spanish head composition by george condo, 1988.
(captured by me at moma, 2013)
it is not easy when i call out, talk about, and resist the epidemic of toxic christianity. i was raised a christian in a small baptist church in a conservative town in california. i have felt the deep love of jesus, the sense of belonging that comes with being one of a 'flock', the accomplishment of learning and knowing the bible (ahem, junior bible verse champion over here!), the joy of singing peace like a river with twenty friends around a campfire at hume lake.
so many people i know and love are true christians. christianity is part of who i am, even if i no longer identify with the religion.
the thing that pushed me away from christianty was not the thing we were all warned about by our christian parents. it was christians who pushed me away.
it was the christians who told me to stop thinking. to stop dancing. to stop asking. to stop being angry (or insert any other human feeling). to stop loving people (especially those who were different).
it was the christians who chose to pretend the child sexual abuser in our midst could not possibly have done what the children said, because he was such a good christian.
it was the christians who preached kindness, but were the cruelest people i've ever met.
who preached forgiveness, but held massive grudges.
who preached mercy, but were steadfastly merciless.
who preached courage, but were astonishingly afraid of life.
who preached grace, but were devoid of it.
it was those who silenced me when i tried to talk about how being christian meant living the values of jesus. as humans. on this planet. with others who may be living a different set of values.
it was those who implicitly and explicitly ordered a girl who was organically interested in those who were different, to stop doing that.
but more than all that, it was the christians who saw all of this, who may not have done these things themselves, but chose to ignore it, who pushed me away. it was those who, for whatever reasons (fear, denial, etc.), were silently complicit in the oppression that scared me the most.
as a girl growing up in the baptist church, my sense of self was dismissed, my empathy mocked, my intuition called 'dangerous'. very early on, i associated my very strong empathy and intuition to the voice of the holy spirit herself; to be told that was wrong was crushing and confusing and rendered me lost.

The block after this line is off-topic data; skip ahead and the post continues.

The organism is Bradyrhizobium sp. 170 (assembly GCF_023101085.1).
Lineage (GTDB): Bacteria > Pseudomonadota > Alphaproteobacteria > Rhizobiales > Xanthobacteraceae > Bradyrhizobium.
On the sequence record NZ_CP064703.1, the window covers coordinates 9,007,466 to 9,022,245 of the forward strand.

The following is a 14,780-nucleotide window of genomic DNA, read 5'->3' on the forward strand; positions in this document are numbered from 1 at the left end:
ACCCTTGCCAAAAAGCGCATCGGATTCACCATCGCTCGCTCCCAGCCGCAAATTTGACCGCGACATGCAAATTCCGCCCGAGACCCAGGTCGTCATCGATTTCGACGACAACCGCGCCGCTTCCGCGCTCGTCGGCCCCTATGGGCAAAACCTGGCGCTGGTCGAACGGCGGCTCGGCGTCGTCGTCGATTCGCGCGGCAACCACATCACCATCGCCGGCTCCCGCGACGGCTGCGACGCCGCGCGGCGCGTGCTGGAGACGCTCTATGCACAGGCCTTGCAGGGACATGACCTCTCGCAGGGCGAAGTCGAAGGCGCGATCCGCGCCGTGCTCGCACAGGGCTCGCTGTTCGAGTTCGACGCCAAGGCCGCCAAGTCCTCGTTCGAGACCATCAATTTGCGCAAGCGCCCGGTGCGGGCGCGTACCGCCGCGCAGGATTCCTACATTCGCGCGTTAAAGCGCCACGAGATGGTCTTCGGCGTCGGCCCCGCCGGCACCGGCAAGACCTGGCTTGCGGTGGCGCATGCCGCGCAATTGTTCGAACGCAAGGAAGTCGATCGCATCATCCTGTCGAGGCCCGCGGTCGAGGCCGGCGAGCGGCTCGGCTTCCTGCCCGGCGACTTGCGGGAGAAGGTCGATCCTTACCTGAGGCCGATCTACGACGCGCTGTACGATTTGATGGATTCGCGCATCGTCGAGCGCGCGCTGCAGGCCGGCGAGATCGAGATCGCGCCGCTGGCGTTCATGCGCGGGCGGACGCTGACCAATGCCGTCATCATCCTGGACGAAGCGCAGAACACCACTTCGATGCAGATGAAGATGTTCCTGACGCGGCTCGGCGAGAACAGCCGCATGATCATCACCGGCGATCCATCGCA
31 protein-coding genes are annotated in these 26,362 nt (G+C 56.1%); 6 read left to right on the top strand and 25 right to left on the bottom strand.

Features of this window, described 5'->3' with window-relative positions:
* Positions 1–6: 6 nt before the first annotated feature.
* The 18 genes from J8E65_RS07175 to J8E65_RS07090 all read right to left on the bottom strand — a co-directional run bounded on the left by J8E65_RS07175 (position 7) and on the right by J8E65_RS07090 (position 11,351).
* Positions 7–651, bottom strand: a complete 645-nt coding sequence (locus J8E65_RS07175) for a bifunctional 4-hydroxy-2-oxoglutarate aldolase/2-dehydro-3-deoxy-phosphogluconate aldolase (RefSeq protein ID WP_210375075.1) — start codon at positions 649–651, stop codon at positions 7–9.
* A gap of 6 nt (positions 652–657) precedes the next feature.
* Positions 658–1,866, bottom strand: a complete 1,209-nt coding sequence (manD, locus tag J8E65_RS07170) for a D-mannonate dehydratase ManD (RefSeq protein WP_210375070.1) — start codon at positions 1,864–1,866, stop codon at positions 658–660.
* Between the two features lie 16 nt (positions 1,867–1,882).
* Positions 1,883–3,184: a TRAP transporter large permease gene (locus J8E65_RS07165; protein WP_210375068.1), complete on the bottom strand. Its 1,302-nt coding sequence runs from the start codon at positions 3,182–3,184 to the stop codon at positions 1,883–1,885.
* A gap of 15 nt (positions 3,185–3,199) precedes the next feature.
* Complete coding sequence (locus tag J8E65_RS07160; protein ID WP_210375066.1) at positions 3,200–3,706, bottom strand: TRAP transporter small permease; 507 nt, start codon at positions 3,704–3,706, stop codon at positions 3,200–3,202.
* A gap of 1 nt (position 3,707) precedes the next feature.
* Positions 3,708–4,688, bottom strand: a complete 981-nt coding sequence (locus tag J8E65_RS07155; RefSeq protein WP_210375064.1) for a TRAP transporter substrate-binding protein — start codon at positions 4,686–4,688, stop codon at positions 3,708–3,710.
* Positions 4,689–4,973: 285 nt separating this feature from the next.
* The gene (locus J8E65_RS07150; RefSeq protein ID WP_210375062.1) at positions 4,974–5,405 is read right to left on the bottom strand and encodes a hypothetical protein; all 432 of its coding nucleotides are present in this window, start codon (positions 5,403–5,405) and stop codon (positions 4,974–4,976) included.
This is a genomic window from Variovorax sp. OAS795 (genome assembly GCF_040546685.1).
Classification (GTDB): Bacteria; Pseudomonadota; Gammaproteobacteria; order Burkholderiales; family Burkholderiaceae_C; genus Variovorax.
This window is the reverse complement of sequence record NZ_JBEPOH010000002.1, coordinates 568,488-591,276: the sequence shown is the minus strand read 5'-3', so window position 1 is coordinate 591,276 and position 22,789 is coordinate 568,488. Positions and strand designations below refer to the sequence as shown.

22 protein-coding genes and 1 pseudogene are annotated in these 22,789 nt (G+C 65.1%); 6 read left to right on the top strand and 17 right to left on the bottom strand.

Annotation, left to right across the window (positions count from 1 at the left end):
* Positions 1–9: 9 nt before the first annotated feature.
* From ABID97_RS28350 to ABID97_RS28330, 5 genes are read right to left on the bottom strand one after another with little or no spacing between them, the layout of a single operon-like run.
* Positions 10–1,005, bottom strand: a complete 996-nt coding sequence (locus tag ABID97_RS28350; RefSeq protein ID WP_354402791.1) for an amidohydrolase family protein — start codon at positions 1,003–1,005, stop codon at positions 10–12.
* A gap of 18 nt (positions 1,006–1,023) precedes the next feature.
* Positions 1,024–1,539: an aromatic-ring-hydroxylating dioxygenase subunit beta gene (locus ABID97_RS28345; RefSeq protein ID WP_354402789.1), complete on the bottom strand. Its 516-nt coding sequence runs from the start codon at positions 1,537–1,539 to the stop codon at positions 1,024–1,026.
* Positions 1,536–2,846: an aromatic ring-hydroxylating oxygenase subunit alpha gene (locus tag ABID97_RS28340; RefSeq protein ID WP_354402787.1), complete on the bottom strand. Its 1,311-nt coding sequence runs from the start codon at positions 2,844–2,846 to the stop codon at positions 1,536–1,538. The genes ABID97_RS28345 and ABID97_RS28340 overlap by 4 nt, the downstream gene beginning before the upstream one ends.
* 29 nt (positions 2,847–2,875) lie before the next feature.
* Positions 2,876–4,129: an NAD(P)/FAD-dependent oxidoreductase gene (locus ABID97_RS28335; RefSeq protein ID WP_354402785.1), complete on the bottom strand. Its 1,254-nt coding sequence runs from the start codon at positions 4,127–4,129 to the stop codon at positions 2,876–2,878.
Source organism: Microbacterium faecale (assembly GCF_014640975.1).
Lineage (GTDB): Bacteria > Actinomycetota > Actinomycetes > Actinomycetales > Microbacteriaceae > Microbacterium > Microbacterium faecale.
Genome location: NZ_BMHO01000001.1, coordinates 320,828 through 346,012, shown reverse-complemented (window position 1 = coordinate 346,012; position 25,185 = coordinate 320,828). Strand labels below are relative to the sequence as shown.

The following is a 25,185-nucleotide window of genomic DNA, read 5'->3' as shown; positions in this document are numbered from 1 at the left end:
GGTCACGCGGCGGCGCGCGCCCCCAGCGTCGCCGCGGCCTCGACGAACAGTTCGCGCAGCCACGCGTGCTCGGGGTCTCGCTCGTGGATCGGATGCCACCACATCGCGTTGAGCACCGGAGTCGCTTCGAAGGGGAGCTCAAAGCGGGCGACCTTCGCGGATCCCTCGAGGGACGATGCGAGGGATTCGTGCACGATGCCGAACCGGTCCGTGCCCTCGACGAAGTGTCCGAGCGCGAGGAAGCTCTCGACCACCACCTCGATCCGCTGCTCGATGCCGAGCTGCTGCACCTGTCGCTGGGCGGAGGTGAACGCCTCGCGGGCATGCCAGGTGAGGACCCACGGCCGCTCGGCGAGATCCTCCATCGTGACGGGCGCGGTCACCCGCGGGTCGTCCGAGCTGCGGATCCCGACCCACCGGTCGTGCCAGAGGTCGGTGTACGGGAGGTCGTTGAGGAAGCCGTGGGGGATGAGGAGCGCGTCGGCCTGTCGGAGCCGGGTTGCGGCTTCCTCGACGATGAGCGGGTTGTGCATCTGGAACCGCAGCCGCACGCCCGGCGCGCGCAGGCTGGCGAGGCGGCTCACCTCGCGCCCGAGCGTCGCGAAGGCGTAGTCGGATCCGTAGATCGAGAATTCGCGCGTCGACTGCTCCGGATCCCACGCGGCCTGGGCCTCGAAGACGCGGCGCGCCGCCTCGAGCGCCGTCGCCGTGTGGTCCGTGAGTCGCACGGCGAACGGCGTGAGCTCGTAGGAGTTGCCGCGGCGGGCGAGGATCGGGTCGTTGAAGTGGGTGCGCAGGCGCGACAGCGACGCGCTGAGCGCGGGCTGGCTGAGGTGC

i was told that safety is achieved through restriction and control, rather than thinking, exploring, reflecting, regrouping, practicing, learning to set healthy boundaries. the message was loud and clear: you need not develop personal power and agency, safety is your reward for adhering to these rules.
later in life, as a social worker (and a woman who continued to think and explore despite the embedded fear of hellfire), i learned that these are the characteristics that describe toxic people. these are the people we should be avoiding in life in order to be safe humans. these are the people who hurt others, who seek control through manipulation, who wield fear and power and duplicity with a smile.
all of this is to establish the foundation for my deep concern about direction of the evangelical movement in the christian church. i want you to know that my protest of toxic christianity comes from a place of knowing and experiencing, not just reacting. i want you to know that they are dangerous, on an individual level and now, to the freedom and peace of our nation.
i believe that the most powerful way to stop them is for true christians to speak up. to stop ignoring. to stop silencing. to stop accepting the hatred and control as an extreme interpretation of the bible.
seriously, what would jesus do? let's do that.
in part two, i write about what it's like for me to live in lynchburg, virginia, home to jerry falwell's liberty university and its associated mega-church (so, say you were a toxic christian...this would be your mecca).